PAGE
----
The specification and prosecution history together also provide some insight on this dispute. The specification generally highlights the importance of obtaining "good yield" in the separation of leucovorin; it contrasts this to the generation of "low" yields in the prior art. ('829 patent, col. 2:16-29) Numerous statements made in the prosecution history highlight the importance of quantity, i.e., "good yield[, ]" in the kind of composition at issue in Claim 5. When faced with Claim 5's rejection, for example, the applicants' Appeal Brief to the PTO stated that "the prior art only allowed the production of leucovorin in low yields... [;] [h]igh yield... leucovorin is specifically stated to be available from the invention." (D.I. 164, ex. 9 at 13) Later in that brief, when addressing a different basis for Claim 5's rejection - its rejection as obvious over Rees 1986 - the applicants noted that " the composition " in what is now Claim 5 includes "more stringent quantity limitations[.]" ( Id. at 24-25 (emphasis added)) Even more telling, within this same section the applicants stated that what is now Claim 5 "require[s] a minimum of four grams" of the "mixture[, ]" and for that reason, "[t]here is absolutely no basis to allege that Rees [1986] renders obvious such a composition. " ( Id. at 26 (emphasis added)) The applicants' emphasis on quantity and a single "composition" would make little sense if they believed that the minimum weight requirement could be met by aggregating multiple, separately-packaged "compositions." Accordingly, the prosecution history (in conjunction with the specification) provides support for Defendants' position here.

Plaintiffs fail to point to any evidence suggesting that Claim 5's minimum weight requirement found in sub-part [c] may be met by aggregating multiple, separately-packaged or grouped-together "compositions." Instead, Plaintiffs raise two other issues: (1) that Defendants are improperly seeking construction of claim language based on the accused product, and (2) that Defendants' proposed construction improperly formulates the quantity in terms of a dosage amount that must be administered to patients. (D.I. 172 at 1-2; D.I. 162 at 9-10) The Court will address these issues in turn.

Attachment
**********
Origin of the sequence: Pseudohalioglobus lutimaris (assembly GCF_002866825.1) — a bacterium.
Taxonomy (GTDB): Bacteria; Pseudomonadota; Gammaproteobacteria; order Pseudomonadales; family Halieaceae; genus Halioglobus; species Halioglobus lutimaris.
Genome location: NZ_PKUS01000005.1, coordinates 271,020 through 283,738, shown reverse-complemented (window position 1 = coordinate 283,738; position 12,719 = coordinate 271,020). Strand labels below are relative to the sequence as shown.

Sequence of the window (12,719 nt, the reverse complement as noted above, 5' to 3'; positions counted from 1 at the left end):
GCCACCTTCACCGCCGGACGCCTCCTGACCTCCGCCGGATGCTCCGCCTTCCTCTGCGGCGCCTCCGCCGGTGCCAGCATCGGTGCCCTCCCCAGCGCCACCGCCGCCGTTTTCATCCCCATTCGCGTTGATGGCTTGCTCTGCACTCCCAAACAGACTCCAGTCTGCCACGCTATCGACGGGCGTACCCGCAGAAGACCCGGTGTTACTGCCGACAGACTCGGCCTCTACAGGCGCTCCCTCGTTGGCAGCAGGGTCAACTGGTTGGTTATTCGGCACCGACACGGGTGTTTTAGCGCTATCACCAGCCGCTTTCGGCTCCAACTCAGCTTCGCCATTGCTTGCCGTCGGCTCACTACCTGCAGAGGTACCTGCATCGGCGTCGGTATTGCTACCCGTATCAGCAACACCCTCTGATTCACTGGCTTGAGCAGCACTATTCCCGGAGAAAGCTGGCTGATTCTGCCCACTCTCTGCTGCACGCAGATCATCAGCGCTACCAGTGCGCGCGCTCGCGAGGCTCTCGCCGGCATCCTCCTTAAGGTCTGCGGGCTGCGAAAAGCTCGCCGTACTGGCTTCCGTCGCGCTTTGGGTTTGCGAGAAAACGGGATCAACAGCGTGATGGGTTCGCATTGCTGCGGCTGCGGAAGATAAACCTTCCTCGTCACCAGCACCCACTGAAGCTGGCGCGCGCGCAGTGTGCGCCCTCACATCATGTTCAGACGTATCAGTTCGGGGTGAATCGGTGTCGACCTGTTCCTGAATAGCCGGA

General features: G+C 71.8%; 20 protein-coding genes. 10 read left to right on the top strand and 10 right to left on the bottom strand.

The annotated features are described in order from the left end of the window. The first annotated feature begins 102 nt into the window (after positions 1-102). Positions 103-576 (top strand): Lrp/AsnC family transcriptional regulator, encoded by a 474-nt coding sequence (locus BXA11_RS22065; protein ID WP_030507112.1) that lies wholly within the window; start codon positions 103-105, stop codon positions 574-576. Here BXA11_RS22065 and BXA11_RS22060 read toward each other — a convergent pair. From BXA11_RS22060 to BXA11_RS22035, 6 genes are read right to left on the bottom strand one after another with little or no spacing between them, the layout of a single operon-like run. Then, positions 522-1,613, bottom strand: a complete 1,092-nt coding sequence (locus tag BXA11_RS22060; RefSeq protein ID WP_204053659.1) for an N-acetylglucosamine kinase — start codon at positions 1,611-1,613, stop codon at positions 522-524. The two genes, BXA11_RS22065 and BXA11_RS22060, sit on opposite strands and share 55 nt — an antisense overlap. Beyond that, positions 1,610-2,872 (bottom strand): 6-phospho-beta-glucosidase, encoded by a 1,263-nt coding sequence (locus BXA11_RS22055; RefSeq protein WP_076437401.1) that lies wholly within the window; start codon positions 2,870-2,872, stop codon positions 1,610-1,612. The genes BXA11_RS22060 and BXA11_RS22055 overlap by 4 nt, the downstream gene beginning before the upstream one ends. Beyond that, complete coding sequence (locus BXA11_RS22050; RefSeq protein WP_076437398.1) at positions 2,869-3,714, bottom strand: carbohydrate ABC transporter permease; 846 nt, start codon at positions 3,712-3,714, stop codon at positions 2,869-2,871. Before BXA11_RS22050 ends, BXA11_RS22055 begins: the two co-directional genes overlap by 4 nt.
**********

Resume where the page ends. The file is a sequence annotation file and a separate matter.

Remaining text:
As to Plaintiffs' first argument, it is true that Defendants made numerous references to the accused product in their arguments regarding claim construction here. ( See, e.g., D.I. 163 at 1; D.I. 170 at 4) The Federal Circuit has stated, however, that "awareness of [the] accused [product] is permissible" in claim construction, Aero Prods. Int'l, Inc. v. Intex Recreation Corp., 466 F.3d 1000, 1012 n. 6 (Fed. Cir. 2006), and indeed that "knowledge of [the accused] product... provides meaningful context" for claim construction analysis, Wilson Sporting Goods Co. v. Hillerich & Bradsby Co., 442 F.3d 1322, 1326-27 (Fed. Cir. 2006). What is prohibited - and what the Court has not done here - is to "constru[e] claims with an aim to include or exclude an accused product[.]" Id. at 1326. To the extent that Defendants have referred to the accused product, those references have simply helped crystallize the nature of the actual claim construction dispute that is at issue here. And at all times, the Court's analysis here has focused solely on discerning the meaning of certain claim language as informed by the intrinsic evidence.

Plaintiffs' second point, regarding the dosage amount that must be administered to patients, has merit and ultimately affects the Court's construction of the disputed term. Plaintiffs argue that Defendants' proposed construction, which states in part that the pharmaceutical composition for therapeutic use " provides two or more doses [of, ] at minimum, 2000 mg per dose" of the mixture could be read to improperly "formulate[] the quantity in terms of a dosage amount that has to be administered to patients[.]" (D.I. 162 at 9 (emphasis in original))